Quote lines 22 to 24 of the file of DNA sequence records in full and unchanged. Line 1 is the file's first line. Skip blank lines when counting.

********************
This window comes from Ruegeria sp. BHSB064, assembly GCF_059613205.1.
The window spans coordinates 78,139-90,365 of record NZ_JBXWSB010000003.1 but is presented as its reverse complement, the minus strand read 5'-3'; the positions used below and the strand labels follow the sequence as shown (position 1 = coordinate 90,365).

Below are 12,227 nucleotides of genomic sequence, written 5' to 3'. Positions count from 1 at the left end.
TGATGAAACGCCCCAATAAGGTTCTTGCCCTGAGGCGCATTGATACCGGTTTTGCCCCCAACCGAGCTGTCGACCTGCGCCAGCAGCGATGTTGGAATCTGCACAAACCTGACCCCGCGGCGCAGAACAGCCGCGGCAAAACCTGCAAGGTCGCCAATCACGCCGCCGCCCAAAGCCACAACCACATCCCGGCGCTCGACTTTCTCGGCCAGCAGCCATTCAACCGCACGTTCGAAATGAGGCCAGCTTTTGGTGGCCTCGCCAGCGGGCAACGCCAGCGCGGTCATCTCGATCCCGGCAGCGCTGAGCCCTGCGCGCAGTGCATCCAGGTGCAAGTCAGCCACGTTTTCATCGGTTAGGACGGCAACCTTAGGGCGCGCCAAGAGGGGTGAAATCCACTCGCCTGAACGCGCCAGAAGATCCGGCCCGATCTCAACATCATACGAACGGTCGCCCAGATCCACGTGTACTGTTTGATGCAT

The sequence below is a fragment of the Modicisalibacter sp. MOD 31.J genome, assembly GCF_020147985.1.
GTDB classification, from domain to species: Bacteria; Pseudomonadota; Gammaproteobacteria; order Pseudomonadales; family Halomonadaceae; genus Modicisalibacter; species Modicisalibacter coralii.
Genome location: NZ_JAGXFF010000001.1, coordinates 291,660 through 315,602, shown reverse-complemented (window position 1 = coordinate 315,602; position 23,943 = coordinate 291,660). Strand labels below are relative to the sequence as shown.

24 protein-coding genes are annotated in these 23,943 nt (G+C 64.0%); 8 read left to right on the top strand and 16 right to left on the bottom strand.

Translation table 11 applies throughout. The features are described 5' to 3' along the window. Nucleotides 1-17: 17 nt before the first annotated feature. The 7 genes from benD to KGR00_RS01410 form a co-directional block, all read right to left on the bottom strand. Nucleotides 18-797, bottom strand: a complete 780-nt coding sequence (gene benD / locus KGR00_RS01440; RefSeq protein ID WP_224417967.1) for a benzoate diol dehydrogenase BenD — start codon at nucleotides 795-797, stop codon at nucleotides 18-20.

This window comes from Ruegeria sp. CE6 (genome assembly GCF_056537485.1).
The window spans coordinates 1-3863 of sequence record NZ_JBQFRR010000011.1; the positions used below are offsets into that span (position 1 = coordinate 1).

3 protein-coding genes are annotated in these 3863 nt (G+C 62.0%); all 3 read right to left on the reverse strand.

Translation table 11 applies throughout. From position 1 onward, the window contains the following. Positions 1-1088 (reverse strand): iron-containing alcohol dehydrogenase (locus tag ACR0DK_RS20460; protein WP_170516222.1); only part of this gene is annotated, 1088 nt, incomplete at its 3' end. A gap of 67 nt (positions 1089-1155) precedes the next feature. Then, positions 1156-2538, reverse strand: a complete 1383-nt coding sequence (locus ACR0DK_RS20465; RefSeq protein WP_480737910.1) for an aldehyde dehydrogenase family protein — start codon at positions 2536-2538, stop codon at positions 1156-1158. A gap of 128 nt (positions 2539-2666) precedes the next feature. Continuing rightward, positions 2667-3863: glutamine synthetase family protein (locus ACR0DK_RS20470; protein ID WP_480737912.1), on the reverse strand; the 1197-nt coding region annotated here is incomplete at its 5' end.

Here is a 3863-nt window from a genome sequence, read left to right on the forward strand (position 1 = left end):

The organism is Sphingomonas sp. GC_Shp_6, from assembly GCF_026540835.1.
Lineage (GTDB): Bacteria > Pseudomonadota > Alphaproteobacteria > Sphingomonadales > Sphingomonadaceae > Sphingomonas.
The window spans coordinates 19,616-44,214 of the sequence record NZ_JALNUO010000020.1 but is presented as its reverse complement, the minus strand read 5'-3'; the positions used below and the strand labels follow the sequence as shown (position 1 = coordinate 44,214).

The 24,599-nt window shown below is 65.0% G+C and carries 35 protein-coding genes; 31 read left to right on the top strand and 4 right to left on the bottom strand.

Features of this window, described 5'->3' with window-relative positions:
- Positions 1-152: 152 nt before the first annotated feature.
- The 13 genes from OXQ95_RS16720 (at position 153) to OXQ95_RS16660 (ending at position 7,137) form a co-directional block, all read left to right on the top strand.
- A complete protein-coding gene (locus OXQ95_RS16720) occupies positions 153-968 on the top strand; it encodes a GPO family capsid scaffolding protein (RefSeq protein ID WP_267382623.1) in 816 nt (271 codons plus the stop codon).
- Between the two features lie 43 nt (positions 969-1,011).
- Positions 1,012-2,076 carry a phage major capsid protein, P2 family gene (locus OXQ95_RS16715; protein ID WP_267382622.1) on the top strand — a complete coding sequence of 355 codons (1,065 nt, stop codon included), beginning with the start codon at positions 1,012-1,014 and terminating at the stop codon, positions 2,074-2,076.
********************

- A complete protein-coding gene (locus OXQ95_RS16720) occupies positions 153-968 on the top strand; it encodes a GPO family capsid scaffolding protein (RefSeq protein ID WP_267382623.1) in 816 nt (271 codons plus the stop codon).
- Between the two features lie 43 nt (positions 969-1,011).
- Positions 1,012-2,076 carry a phage major capsid protein, P2 family gene (locus OXQ95_RS16715; protein ID WP_267382622.1) on the top strand — a complete coding sequence of 355 codons (1,065 nt, stop codon included), beginning with the start codon at positions 1,012-1,014 and terminating at the stop codon, positions 2,074-2,076.